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18 September 2020

Friday fan: Death Valley, California

Working up some new images for my free, online Historical Geology textbook, I annotated a photograph I took in March of this alluvial fan in southern Death Valley. The development of desert varnish on older parts of the fan shows their age visually in a quick and easy way of determining fan deposit sequence: I’ve been making a lot of these animated annotations as a way of conserving space in …

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31 July 2020

Friday fold: Two Mile Run Overlook

I spied an anticline last weekend while engaging in a day of solo geologizing along Skyline Drive in Shenandoah National Park. At Two Mile Run Overlook, I gazed west toward the southern tip of Massanutten Mountain, and noted what appeared to be an anticline in the Blue Ridge foothills: Annotated: And here it is in Google Maps,  with the perspective rotated to looking ~along strike to the north, and I …

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22 May 2020

Friday fold: Anticline in Glacier National Park

Some web research led to a serendipitous discovery and further exploration. Wherever you’re sheltering in place, you don’t have a view that’s this grand. Slip away for a few moments to the high country of Montana’s Glacier National Park, where an anticline may be seen in the towering cliffs…

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27 March 2020

Friday fauxld: a false syncline in Titus Canyon

What day is it again? Hard to keep track in the days of raging coronavirus infections, but it is in fact Friday, which means that if you want a dose of the halcyon pre-COVID-19 days, you can enjoy this example of a false fold from Death Valley National Park’s Titus Canyon.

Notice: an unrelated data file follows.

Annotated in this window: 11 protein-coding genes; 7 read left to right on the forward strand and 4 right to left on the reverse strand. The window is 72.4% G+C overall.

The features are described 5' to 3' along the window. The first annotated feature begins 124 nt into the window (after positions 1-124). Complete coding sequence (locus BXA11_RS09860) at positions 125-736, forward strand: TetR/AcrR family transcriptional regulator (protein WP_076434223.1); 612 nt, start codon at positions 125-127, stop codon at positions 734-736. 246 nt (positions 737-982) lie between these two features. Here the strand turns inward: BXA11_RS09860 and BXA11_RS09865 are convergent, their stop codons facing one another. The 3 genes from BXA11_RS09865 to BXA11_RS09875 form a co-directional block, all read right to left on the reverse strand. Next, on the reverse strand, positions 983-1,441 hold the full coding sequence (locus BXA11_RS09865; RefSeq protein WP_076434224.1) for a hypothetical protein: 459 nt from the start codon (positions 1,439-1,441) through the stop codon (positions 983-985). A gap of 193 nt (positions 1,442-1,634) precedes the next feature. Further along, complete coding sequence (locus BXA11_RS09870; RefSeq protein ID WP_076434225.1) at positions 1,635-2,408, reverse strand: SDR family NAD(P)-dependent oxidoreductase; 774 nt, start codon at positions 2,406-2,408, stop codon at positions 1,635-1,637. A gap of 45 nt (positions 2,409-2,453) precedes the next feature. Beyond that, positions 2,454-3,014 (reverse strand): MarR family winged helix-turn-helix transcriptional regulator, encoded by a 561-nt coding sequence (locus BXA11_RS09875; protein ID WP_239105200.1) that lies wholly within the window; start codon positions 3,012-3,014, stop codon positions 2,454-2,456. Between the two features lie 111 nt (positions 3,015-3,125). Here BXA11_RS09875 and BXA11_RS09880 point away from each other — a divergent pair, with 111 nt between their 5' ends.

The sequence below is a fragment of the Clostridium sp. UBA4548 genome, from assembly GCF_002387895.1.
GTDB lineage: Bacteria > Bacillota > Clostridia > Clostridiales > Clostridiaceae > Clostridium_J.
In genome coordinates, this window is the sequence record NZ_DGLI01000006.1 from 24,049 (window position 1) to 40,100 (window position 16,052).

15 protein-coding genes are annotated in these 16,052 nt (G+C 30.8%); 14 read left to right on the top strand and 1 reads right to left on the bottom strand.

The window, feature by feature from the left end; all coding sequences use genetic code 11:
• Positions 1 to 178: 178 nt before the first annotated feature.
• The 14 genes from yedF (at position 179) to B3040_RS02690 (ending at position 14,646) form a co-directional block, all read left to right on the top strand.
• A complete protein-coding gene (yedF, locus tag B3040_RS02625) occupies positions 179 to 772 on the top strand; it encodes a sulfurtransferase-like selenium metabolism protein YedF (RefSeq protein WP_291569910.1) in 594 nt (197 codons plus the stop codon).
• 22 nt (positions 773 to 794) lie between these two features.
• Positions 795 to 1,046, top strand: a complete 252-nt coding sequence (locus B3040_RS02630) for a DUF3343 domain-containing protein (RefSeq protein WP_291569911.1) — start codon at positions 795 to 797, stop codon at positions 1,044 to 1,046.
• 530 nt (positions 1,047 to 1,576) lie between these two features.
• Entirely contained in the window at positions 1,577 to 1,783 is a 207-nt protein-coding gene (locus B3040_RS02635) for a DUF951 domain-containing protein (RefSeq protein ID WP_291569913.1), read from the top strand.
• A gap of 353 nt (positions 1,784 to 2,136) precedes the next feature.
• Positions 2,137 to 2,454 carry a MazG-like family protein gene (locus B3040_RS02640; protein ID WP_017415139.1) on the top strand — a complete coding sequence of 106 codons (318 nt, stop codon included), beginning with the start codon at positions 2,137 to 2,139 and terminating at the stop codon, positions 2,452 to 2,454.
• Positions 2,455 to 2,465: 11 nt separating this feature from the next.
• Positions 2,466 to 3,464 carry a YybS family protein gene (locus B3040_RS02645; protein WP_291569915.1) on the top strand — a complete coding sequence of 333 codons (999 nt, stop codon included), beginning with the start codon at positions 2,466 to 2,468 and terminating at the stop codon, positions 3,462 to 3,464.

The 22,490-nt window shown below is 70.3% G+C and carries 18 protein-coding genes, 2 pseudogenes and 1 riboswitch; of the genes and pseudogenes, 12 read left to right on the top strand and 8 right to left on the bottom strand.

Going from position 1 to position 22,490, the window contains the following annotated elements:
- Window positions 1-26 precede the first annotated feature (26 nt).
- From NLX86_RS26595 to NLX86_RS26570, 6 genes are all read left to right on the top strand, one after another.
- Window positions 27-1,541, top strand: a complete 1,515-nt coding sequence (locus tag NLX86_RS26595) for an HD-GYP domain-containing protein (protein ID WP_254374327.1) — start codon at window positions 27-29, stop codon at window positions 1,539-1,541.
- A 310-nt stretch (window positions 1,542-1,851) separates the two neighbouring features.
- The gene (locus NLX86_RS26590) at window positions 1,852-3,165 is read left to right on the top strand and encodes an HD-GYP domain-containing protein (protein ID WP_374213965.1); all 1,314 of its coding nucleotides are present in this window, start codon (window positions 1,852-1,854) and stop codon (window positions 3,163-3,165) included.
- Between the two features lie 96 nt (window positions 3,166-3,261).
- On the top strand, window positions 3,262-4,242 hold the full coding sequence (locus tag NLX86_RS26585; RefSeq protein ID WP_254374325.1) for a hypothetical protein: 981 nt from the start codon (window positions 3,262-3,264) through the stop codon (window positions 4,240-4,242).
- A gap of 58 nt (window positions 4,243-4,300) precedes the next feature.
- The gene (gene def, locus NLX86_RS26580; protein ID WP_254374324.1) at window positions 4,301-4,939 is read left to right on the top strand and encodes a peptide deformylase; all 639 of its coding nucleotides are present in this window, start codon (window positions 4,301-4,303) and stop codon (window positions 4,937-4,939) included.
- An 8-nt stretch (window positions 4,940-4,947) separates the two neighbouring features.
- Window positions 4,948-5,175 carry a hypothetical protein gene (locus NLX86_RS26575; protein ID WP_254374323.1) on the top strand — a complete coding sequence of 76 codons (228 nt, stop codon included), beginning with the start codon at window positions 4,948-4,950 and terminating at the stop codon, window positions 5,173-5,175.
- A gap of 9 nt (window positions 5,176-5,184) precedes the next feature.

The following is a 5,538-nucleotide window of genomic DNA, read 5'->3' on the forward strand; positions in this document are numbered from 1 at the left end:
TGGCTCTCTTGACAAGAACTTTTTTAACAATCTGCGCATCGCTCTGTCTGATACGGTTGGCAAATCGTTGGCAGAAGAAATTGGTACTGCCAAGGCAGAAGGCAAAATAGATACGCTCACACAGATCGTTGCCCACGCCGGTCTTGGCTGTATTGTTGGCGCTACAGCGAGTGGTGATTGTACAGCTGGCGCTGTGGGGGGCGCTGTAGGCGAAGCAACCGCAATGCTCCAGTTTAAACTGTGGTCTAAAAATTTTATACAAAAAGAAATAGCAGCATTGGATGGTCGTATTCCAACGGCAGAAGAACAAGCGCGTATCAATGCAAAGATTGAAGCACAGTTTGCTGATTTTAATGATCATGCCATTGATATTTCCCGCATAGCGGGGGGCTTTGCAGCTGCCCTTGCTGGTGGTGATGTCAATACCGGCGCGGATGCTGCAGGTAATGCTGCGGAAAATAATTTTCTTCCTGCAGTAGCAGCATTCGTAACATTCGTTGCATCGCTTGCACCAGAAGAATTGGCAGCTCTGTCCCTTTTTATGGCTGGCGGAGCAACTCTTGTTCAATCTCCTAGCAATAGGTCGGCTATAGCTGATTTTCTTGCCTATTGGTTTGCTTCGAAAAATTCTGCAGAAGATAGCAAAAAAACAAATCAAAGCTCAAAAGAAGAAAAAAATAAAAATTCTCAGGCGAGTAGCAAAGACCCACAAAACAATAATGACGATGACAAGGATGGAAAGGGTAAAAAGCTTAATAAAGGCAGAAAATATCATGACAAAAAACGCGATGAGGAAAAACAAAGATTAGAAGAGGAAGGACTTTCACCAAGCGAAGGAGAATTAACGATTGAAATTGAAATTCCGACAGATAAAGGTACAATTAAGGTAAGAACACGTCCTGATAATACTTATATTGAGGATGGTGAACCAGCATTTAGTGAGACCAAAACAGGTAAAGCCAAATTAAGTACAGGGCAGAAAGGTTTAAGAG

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20 March 2020

Friday fold: more folds from lower Titus Canyon

We are living in surreal times. It hardly seems possible, but a week ago this evening, I drove down the Las Vegas strip with my students, ogling at the glitz and spectacle and crowds. Now, a mere 7 days later, Vegas has been shuttered, and it’s been shuttered for days. We traveled freely through California and now a week later, everyone in the state is ordered to stay home. What …

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22 November 2019

Friday fold: Noonday Dolomite in Mosaic Canyon

Because I’m putting together a field course for spring break 2020 to Death Valley California, I was looking through old Death Valley photos this week, from the last time I went to that special place. It was seven years ago! How time flies… This one is in Mosaic Canyon, and was taken by my student Marcelo Arispe, a talented photographer as well as a talented geologist: By the standards of …

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27 July 2019

Offset limestone layers at Broom Point

Yesterday, I featured some folds from Broom Point, but there are also faults there. With the intriguing local limestone conglomerates providing easily-discernible marker beds, these apparently vertical faults are easy to spot. Here are three examples:

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26 July 2019

Friday folds: Broom Point, Gros Morne National Park, Newfoundland

Here’s a look at some of the outcrops at Broom Point, within sight of the famous uplifted fjord called Western Brook Pond: The limestone beds here are Ordovician in age, and they dip to the east: In places through there are folds to be spotted in the beds:

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12 July 2019

Friday fold: Wiltondale, Newfoundland

Here is an outcrop of folded limestone along route 430 in Newfoundland, inside Gros Morne National Park, just west of the crossroads called Wiltondale: A detailed look at the left antiformal portion of the outcrop: A zoomed-in examination of the rightmost part, where a goopy looking synform resides: Just down the way, a second outcrop shows another fold with the same sense of asymmetry, on a smaller scale: Happy Friday …

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3 May 2019

Friday fold: Monarch Canyon

When a dike is subjected to shear, how does it deform? A guest Friday fold from Darrel Cowan of the University of Washington teaches a nice little lesson. Join the field trip in Monarch Canyon of Death Valley National Park…

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